and its other sons should automatically be added to the test list, and so on
up the object tree. Note also that this list can be calculated once for any
object, and so could be created and kept around under a least-recently-used
storage scheme.
------------------------------------------
A Rendering Trick and a Puzzle, by Eric Haines
----------------------------------------------
One common trick is to put a light at the eye to do better ambient lighting.
Normally if a surface is lit by only ambient light, its shading is pretty
crummy. For example, a non-reflective cube totally in shadow will have all of
its faces shaded the exact same shade - very unrealistic. The light at the eye
gives the cube definition. Note that a light at the eye does not need shadow
testing - wherever the eye can see, the light can see, and vice versa.
The puzzle: Actually, I lied. This technique can cause a subtle error. Do you
know what shading error the above technique would cause? [hint: assume the Hall
model is used for shading].
---------------------------------------------------------------------------
USENET roundup:
Other than a hilarious set of messages begun when Paul Heckbert's Jell-O (TM)
article was posted to USENET, and the perennial question "How do I find if a
point is inside a polygon?", not much of interest. However, I did get a copy
of the errata in _Procedural Elements for Computer Graphics_ from David Rogers.
I updated my edition (the Second) with these corrections, which was generally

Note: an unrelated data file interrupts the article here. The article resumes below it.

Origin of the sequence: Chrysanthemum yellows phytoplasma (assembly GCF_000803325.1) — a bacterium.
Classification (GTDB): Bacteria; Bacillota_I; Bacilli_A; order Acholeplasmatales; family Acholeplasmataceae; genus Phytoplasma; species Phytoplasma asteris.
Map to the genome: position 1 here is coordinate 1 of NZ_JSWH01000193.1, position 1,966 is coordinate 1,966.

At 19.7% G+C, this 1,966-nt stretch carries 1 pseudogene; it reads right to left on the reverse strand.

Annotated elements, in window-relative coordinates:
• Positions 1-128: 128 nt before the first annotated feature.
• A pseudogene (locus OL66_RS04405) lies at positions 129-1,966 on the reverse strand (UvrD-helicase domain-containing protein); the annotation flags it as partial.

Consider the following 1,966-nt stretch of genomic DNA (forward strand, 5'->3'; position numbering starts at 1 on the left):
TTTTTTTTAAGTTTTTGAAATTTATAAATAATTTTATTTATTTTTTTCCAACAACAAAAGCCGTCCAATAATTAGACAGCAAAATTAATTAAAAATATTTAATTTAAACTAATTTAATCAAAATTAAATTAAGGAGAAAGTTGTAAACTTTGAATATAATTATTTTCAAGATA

a time drain: my advice is to keep the errata sheets in this edition, checking
them only if you are planning to use an algorithm. However, the third edition
corrections are mercifully short.
From: "David F. Rogers"
From: David F. Rogers
Subject: PECG correction
Date: Thu, 10 Mar 88 13:21:11 EST
Correction list for PECG 2/26/86
David F. Rogers
There have been 3 printings of this book to date.
The 3rd printing occurred in approximately March 85.
To see if you have the 3rd printing look on page 386,
3rd line down and see if the word magenta is spelled
correctly. If it is, you have the 3rd printing. If not, then
you have the 2nd or 1st printing.
To see if you have the 2nd printing look on page 90. If
the 15th printed line in the algorithm is
while Pixel(x,y) <> Boundary value
you have the 2nd printing. If not you have the 1st printing.
Please send any additional corrections to me at
Professor David F. Rogers
Aerospace Engineering Department
United States Naval Academy
Annapolis, Maryland 21402
uucp:decvax!brl-bmd!usna!dfr
arpa:dfr@usna
_____________________________________________________________
Known corrections to the third printing:
Page Para./Eq. Line Was Should be
72 2 11 (5,5) (5,1)
82 1 example 4 (8,5) delete
100 5th equation upper limit on integral should be 2
vice 1
143 Fig. 3-14 yes branch of t < 0 and t > 1 decision blocks
should extend down to Exit-line invisible
144 Cyrus-Beck
algorithm 7 then 3 then 4
11 then 3 then 4
145 Table 3-7 1 value for w
[2 1] [-2 1]
147 1st eq. 23 V sub e sub x j V sub e sub y j
______________________________________________________________
Known corrections to the second printing: (above plus)
text:
19 2 5 Britian Britain
36 Eq. 3 10 replace 2nd + with =
47 4 6 delta' > 0 delta'< = 0
82 1 6 set complement
99 1 6 multipled multiplied
100 1 6 Fig. 2-50a Fig. 2-57a
100 1 8 Fig. 2-50b Fig. 2-57b
122 write for new page
186 2 6 Fig. 3-37a Fig. 3-38a
186 2 9 Fig. 3-38 Fig. 3-38b